A Railroad with Relevance

Connector #4

Written By: Alan - Nov• 15•15

Another connector finishedconnect 4 location and installed! The railroad is getting longer bit by bit. For the first time, you can no longer stand in one place and see all of the finished trackwork. Somewhere it disappears behind a view block regardless of where you are. I’m going to count that as a milestone. 🙂


east market street illustration

Connector #4 is the only connector that has a switch on it – the spur for the furniture warehouse on East Market St. That made the wiring a little more like a module rather than a connector. It is also unique in that it has short transition tracks at each end rather than the whole connector being a transition track. This is due to the fact it is so long. I didn’t want to give up the luxury of working in a comfortable position at the workbench and it wasn’t realistic to split it into a module and two connectors. So, a long connector with transition tracks at each end it is. The transition tracks can bee seen in the above picture. They are the short track pieces with masking tape on each side. The tape is there to keep them flat until the time comes when they will be permanently affixed in place. For now, they have to remain removable should I need to take the connector out for some reason.

Connector #4 is also the first river crossing I have come to on the railroad. This is the Little Cuyahoga River where it crosses East Market Street and runs beside the RCA Rubber Company. In the referenced link it states:

The Little Cuyahoga River is an urban stream currently not meeting state water quality standards for biological and recreational uses.  The Ohio Environmental Protection Agency (Ohio EPA) identified several reasons for poor water quality in the 2003 Total Maximum Daily Load (TMDL) study including marginal habitat, poor substrate, minimal riparian quality, bank erosion, and legacy sediment pollution from past manufacturing.  However, the overriding reason for poor water quality was the combined sewer overflows (CSOs) from the City of Akron.

I can attest to this fact. The river, more like a little stream, was nasty. Even as kids we knew enough not to get near the water. It reeked of chemical and sewage smell. Modeling all the trash in the river should be fun. Everything from rusted 55 gal drums, discarded tires, and basic urban litter to the occasional grocery store shopping cart could be found there. If the river wasn’t bad enough, as soon as it crossed under the street it passed by a rubber factory which had a big pipe with a continuous flow of yellow water coming out of it. Yuck.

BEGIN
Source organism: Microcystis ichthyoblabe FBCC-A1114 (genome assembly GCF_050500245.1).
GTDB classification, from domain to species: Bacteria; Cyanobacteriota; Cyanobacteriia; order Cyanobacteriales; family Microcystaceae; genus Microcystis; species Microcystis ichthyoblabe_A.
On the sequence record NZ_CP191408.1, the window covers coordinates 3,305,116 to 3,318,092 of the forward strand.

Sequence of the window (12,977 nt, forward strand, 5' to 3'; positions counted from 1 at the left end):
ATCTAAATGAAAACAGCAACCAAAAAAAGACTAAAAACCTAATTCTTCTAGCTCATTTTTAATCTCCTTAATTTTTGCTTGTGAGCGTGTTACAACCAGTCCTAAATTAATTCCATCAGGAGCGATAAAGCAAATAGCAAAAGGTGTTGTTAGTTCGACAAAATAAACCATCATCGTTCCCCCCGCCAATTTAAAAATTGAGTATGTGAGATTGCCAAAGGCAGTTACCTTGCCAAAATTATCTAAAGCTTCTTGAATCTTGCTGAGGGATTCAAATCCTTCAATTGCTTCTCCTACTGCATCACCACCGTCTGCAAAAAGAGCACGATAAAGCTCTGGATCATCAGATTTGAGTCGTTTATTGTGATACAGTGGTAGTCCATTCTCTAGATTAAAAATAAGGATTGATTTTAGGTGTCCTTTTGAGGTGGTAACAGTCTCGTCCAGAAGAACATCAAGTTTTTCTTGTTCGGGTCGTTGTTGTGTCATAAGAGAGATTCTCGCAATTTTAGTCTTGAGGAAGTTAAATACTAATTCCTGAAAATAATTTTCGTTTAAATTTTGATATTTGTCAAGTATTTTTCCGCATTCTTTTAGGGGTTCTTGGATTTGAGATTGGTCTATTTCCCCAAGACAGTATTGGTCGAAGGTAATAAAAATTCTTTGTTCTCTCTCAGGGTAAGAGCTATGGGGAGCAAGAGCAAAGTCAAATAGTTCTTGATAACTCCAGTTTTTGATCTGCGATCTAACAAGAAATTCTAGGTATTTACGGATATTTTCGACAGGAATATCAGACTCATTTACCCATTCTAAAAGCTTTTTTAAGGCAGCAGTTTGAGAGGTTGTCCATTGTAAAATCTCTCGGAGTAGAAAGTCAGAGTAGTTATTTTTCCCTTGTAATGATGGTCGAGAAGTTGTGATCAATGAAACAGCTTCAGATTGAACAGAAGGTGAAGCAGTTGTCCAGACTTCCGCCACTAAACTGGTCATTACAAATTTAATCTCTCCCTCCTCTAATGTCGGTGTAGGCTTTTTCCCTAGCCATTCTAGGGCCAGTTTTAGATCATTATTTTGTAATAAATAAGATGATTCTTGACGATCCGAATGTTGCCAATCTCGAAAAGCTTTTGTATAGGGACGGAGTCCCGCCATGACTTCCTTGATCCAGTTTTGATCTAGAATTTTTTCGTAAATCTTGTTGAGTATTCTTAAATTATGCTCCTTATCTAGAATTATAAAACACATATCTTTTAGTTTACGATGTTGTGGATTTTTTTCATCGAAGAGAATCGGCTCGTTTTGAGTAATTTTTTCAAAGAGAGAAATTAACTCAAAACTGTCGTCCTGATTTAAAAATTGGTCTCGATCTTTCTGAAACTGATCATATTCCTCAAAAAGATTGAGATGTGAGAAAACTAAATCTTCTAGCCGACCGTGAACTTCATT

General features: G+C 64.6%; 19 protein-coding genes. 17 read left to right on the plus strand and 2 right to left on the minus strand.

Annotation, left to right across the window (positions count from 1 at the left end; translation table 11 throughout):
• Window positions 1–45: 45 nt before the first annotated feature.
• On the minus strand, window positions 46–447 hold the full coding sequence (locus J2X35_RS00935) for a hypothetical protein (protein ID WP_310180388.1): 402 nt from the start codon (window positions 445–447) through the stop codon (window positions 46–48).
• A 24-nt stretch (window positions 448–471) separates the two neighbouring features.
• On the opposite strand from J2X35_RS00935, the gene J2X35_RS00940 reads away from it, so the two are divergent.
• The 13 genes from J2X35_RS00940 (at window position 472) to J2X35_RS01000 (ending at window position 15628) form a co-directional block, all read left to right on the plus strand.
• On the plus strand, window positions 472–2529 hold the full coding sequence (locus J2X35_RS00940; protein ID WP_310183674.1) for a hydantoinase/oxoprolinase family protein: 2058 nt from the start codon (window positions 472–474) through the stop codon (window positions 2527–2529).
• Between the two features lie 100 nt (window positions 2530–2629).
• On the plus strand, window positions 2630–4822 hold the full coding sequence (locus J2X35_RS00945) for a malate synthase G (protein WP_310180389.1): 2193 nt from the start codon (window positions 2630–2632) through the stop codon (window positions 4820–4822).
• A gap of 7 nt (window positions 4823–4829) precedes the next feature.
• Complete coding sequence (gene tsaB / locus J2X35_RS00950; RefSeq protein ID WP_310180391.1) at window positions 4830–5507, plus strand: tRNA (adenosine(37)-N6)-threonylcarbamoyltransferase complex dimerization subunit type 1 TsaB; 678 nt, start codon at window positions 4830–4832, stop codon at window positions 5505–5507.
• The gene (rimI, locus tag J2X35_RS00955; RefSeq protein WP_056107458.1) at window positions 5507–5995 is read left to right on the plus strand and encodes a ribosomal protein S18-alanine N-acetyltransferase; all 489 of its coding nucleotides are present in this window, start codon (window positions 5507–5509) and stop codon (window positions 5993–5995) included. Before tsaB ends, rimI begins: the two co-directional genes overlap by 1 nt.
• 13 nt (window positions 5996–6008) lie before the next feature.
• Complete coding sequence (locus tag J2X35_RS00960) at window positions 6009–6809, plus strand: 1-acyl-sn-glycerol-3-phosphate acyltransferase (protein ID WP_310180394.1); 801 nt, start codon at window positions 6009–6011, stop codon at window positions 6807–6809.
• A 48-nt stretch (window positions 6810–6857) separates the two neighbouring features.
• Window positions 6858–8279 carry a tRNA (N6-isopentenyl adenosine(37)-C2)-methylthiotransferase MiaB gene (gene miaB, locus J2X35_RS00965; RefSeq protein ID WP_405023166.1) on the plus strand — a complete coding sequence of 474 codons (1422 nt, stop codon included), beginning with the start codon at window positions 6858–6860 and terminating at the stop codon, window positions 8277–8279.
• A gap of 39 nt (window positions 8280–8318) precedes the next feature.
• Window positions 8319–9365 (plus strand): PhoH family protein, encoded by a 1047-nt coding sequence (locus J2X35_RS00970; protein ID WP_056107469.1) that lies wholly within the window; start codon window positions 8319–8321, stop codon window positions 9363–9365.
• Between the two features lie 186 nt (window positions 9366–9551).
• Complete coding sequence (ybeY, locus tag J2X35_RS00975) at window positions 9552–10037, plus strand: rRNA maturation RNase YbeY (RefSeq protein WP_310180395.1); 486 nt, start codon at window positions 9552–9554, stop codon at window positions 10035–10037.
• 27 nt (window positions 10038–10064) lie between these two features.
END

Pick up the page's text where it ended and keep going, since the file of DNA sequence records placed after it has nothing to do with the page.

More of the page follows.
To accommodate the river depth I notched out the benchwork. This is only a rough cut. The fascia panel will blend it into the terrain profile. Now you know why there was never 2″ foam in this spot on the layout. Cardboard web and Sculptamold will be the ticket here.


On the backside I added a strap plate to reinforce the benchwork member. Sorry I didn’t take a photo of it directly but you can see it in the lower left of this picture:


The sub-roadbed was narrowed where the bridge will be:


The bridge is a plate girder type. Long gone now but here is a picture of the same style bridge also over the Little Cuyahoga.

plate girder bridge  bridge

I left the plywood sub-roadbed in place and am going to build the bridge into the scene rather than the usual other way around. The construction style of the bridge allows me to hide the plywood inside.

Not real exciting I know but it does represent progress. Next up is module #6 on the bench ready to be built.




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  1. Rob Clark says:


    Great to see you “back in the saddle”, model railroad-wise. I was beginning to think you had deserted the hobby!

    Any trains running yet 🙂

    Rob Clark (C&A)

  2. Alan says:

    It is great to be back at it Rob. Nope. No trains running yet. Have to finish all the upper deck modules so I can install the fascia so I can install the fascia panels so I can connect the controls. Sounds like a Rube Goldberg machine, huh?

    The issue is all the unconnected control wiring from the completed modules. I’ll get there.

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